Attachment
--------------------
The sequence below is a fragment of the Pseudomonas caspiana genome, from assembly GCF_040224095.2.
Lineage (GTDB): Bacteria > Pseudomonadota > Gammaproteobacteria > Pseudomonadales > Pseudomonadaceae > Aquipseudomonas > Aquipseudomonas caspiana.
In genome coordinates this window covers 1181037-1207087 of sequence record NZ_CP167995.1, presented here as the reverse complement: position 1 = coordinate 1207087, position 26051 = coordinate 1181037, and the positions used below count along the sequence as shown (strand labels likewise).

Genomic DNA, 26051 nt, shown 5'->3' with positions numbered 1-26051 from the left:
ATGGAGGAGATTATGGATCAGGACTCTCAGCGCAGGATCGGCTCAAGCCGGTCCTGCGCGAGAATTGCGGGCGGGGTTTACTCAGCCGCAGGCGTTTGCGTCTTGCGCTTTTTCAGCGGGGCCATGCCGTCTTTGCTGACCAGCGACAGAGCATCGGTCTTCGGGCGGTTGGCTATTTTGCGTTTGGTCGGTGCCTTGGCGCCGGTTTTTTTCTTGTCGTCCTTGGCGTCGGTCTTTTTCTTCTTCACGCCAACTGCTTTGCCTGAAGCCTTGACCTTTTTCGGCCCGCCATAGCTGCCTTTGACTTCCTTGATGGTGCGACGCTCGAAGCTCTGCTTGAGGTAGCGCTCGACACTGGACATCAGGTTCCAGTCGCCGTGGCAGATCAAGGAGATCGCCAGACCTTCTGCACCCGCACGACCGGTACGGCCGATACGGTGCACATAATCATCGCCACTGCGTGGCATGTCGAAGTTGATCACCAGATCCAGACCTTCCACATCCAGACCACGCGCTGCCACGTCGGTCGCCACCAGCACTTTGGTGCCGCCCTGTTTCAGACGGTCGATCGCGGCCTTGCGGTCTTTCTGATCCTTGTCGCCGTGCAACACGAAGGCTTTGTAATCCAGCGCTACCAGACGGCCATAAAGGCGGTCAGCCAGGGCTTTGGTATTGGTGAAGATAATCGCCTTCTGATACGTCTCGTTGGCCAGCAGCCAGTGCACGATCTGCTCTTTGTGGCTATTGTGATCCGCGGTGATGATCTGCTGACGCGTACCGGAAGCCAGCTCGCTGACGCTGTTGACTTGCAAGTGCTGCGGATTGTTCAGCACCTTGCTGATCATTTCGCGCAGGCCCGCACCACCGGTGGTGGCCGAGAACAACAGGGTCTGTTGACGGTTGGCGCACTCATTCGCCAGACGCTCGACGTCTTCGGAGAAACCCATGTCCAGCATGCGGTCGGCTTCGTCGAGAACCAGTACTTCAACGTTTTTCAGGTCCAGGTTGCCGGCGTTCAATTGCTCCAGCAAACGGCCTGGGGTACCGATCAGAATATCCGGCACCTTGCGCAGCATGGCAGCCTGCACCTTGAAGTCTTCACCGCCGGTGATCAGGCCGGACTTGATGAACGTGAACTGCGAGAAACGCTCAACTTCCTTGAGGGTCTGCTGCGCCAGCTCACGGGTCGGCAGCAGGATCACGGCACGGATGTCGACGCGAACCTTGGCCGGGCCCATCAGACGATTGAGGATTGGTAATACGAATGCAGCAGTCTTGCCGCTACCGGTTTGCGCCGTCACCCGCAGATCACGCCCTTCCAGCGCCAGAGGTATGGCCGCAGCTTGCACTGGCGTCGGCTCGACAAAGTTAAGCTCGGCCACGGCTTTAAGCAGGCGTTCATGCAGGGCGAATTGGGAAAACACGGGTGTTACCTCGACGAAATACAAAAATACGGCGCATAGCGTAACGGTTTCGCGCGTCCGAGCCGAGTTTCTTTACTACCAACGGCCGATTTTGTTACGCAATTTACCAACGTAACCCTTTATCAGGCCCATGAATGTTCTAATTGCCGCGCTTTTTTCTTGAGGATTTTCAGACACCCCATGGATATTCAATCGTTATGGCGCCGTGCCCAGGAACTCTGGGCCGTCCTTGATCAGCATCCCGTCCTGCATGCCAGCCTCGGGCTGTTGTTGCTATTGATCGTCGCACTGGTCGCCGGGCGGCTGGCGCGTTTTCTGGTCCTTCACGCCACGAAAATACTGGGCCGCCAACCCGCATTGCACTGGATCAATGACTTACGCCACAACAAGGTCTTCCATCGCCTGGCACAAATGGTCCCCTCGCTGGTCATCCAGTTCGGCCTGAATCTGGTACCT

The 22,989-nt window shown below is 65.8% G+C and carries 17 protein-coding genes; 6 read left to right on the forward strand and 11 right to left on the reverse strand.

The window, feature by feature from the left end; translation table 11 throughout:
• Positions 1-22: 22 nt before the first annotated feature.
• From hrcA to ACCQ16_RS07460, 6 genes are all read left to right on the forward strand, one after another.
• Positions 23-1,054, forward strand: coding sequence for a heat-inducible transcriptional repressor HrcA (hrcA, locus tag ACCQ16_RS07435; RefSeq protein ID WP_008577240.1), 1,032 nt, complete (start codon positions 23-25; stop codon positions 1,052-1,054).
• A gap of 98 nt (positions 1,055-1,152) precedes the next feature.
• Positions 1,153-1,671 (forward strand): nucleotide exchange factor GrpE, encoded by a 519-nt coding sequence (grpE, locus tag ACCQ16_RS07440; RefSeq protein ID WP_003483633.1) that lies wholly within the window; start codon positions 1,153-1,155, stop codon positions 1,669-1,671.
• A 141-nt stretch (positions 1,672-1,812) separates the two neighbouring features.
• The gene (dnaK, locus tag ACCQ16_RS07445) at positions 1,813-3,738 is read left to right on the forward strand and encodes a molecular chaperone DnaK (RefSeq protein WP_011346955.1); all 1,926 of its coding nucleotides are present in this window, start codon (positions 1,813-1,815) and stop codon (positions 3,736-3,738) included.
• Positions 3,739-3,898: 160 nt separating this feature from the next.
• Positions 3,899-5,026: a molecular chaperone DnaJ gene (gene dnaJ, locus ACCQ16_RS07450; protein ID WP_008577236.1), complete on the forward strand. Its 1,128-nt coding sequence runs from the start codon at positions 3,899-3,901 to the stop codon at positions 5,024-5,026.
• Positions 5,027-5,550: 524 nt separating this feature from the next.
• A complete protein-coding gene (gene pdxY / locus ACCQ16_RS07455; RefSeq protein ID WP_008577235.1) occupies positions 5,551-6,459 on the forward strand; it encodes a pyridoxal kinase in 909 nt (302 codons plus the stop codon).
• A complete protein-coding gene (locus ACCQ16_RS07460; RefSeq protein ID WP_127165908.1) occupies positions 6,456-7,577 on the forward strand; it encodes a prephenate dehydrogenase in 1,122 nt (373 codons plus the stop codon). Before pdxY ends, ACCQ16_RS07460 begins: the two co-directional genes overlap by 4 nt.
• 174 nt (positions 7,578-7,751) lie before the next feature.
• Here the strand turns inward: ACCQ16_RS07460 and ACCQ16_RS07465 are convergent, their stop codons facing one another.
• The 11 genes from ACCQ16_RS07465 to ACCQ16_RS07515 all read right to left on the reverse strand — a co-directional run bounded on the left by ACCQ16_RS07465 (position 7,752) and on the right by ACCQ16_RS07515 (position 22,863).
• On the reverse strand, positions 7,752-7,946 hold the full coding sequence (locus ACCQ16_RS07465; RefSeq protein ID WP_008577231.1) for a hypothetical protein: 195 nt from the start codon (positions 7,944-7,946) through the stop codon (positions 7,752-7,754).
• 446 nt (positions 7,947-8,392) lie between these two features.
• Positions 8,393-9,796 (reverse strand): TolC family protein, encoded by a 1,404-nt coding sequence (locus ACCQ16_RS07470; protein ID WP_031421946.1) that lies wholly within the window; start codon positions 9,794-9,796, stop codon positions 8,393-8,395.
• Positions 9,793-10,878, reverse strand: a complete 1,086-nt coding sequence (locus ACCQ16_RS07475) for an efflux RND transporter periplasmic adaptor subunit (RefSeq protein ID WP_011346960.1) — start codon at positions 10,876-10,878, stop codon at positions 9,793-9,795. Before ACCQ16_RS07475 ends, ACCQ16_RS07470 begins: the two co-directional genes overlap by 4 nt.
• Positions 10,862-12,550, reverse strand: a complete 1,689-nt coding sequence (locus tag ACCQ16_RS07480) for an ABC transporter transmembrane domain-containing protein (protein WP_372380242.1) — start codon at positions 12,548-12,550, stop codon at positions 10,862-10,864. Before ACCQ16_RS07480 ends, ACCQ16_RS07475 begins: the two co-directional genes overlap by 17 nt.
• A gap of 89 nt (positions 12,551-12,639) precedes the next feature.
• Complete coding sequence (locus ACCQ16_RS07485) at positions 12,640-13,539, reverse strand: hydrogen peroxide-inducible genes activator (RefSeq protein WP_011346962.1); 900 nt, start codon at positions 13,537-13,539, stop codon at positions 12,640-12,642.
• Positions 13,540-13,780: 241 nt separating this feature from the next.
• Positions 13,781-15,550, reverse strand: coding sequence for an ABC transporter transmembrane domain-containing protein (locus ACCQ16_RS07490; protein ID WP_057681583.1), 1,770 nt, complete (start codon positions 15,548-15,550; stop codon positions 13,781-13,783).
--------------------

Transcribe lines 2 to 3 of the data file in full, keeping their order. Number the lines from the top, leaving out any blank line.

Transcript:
Lineage (GTDB): Bacteria > Pseudomonadota > Gammaproteobacteria > Pseudomonadales > Pseudomonadaceae > Aquipseudomonas > Aquipseudomonas caspiana.
In genome coordinates this window covers 1181037-1207087 of sequence record NZ_CP167995.1, presented here as the reverse complement: position 1 = coordinate 1207087, position 26051 = coordinate 1181037, and the positions used below count along the sequence as shown (strand labels likewise).